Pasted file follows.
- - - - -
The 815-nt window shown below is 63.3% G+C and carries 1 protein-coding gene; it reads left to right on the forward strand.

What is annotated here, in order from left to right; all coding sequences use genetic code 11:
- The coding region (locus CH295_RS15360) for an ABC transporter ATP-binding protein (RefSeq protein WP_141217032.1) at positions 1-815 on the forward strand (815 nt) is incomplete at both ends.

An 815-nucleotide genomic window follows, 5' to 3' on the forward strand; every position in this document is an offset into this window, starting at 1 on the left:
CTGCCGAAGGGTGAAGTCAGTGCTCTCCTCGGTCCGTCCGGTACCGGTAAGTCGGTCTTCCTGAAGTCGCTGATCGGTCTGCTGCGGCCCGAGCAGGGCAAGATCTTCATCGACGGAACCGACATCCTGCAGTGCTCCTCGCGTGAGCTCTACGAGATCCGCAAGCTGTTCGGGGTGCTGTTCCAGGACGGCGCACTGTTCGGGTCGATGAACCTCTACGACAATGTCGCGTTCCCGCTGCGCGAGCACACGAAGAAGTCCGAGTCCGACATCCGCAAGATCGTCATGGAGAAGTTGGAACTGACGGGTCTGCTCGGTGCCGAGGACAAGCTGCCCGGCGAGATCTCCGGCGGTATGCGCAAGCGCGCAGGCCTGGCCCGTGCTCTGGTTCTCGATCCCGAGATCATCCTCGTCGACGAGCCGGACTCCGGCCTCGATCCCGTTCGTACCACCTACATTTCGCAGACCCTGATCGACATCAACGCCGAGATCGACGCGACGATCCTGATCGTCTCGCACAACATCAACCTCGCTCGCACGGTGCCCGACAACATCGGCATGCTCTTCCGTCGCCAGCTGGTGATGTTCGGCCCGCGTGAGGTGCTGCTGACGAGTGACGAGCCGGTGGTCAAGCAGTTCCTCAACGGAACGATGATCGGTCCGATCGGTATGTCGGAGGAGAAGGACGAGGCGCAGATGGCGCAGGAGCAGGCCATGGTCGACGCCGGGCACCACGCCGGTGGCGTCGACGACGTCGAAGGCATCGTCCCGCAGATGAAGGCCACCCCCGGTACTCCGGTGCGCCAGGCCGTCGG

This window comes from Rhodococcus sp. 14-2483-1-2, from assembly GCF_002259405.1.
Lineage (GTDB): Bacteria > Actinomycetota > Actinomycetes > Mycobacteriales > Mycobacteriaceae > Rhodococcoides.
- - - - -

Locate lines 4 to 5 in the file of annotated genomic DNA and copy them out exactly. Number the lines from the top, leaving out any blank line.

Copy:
An 815-nucleotide genomic window follows, 5' to 3' on the forward strand; every position in this document is an offset into this window, starting at 1 on the left:
CTGCCGAAGGGTGAAGTCAGTGCTCTCCTCGGTCCGTCCGGTACCGGTAAGTCGGTCTTCCTGAAGTCGCTGATCGGTCTGCTGCGGCCCGAGCAGGGCAAGATCTTCATCGACGGAACCGACATCCTGCAGTGCTCCTCGCGTGAGCTCTACGAGATCCGCAAGCTGTTCGGGGTGCTGTTCCAGGACGGCGCACTGTTCGGGTCGATGAACCTCTACGACAATGTCGCGTTCCCGCTGCGCGAGCACACGAAGAAGTCCGAGTCCGACATCCGCAAGATCGTCATGGAGAAGTTGGAACTGACGGGTCTGCTCGGTGCCGAGGACAAGCTGCCCGGCGAGATCTCCGGCGGTATGCGCAAGCGCGCAGGCCTGGCCCGTGCTCTGGTTCTCGATCCCGAGATCATCCTCGTCGACGAGCCGGACTCCGGCCTCGATCCCGTTCGTACCACCTACATTTCGCAGACCCTGATCGACATCAACGCCGAGATCGACGCGACGATCCTGATCGTCTCGCACAACATCAACCTCGCTCGCACGGTGCCCGACAACATCGGCATGCTCTTCCGTCGCCAGCTGGTGATGTTCGGCCCGCGTGAGGTGCTGCTGACGAGTGACGAGCCGGTGGTCAAGCAGTTCCTCAACGGAACGATGATCGGTCCGATCGGTATGTCGGAGGAGAAGGACGAGGCGCAGATGGCGCAGGAGCAGGCCATGGTCGACGCCGGGCACCACGCCGGTGGCGTCGACGACGTCGAAGGCATCGTCCCGCAGATGAAGGCCACCCCCGGTACTCCGGTGCGCCAGGCCGTCGG